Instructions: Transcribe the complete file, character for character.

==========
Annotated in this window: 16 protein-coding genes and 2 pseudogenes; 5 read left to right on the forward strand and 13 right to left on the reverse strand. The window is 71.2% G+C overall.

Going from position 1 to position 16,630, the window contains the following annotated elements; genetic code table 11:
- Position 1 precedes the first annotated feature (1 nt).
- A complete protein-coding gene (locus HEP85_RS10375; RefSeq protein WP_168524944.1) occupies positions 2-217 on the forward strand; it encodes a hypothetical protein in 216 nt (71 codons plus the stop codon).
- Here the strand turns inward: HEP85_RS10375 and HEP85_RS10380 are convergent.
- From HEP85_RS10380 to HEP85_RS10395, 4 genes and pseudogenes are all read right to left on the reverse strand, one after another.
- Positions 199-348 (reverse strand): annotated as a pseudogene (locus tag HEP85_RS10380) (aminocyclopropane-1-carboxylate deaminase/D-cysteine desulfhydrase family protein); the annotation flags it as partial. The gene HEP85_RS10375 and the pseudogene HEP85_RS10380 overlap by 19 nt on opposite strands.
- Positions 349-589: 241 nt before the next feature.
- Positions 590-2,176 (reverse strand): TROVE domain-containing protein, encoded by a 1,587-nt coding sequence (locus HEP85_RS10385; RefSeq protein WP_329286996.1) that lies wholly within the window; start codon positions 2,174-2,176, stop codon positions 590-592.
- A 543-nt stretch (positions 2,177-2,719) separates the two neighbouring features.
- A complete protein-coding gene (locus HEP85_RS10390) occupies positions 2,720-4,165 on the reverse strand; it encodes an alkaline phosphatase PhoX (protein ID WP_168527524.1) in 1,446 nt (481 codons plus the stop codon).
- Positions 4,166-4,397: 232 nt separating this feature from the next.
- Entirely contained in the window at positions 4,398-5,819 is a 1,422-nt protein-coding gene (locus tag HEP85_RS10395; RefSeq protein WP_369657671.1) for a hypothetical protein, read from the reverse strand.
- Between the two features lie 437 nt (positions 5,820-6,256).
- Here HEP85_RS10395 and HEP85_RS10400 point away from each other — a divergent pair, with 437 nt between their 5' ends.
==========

Annotated in this window: 16 protein-coding genes and 2 pseudogenes; 5 read left to right on the forward strand and 13 right to left on the reverse strand. The window is 71.2% G+C overall.

Going from position 1 to position 16,630, the window contains the following annotated elements; genetic code table 11:
- Position 1 precedes the first annotated feature (1 nt).
- A complete protein-coding gene (locus HEP85_RS10375; RefSeq protein WP_168524944.1) occupies positions 2-217 on the forward strand; it encodes a hypothetical protein in 216 nt (71 codons plus the stop codon).
- Here the strand turns inward: HEP85_RS10375 and HEP85_RS10380 are convergent.
- From HEP85_RS10380 to HEP85_RS10395, 4 genes and pseudogenes are all read right to left on the reverse strand, one after another.
- Positions 199-348 (reverse strand): annotated as a pseudogene (locus tag HEP85_RS10380) (aminocyclopropane-1-carboxylate deaminase/D-cysteine desulfhydrase family protein); the annotation flags it as partial. The gene HEP85_RS10375 and the pseudogene HEP85_RS10380 overlap by 19 nt on opposite strands.
- Positions 349-589: 241 nt before the next feature.
- Positions 590-2,176 (reverse strand): TROVE domain-containing protein, encoded by a 1,587-nt coding sequence (locus HEP85_RS10385; RefSeq protein WP_329286996.1) that lies wholly within the window; start codon positions 2,174-2,176, stop codon positions 590-592.
- A 543-nt stretch (positions 2,177-2,719) separates the two neighbouring features.
- A complete protein-coding gene (locus HEP85_RS10390) occupies positions 2,720-4,165 on the reverse strand; it encodes an alkaline phosphatase PhoX (protein ID WP_168527524.1) in 1,446 nt (481 codons plus the stop codon).
- Positions 4,166-4,397: 232 nt separating this feature from the next.
- Entirely contained in the window at positions 4,398-5,819 is a 1,422-nt protein-coding gene (locus tag HEP85_RS10395; RefSeq protein WP_369657671.1) for a hypothetical protein, read from the reverse strand.
- Between the two features lie 437 nt (positions 5,820-6,256).
- Here HEP85_RS10395 and HEP85_RS10400 point away from each other — a divergent pair, with 437 nt between their 5' ends.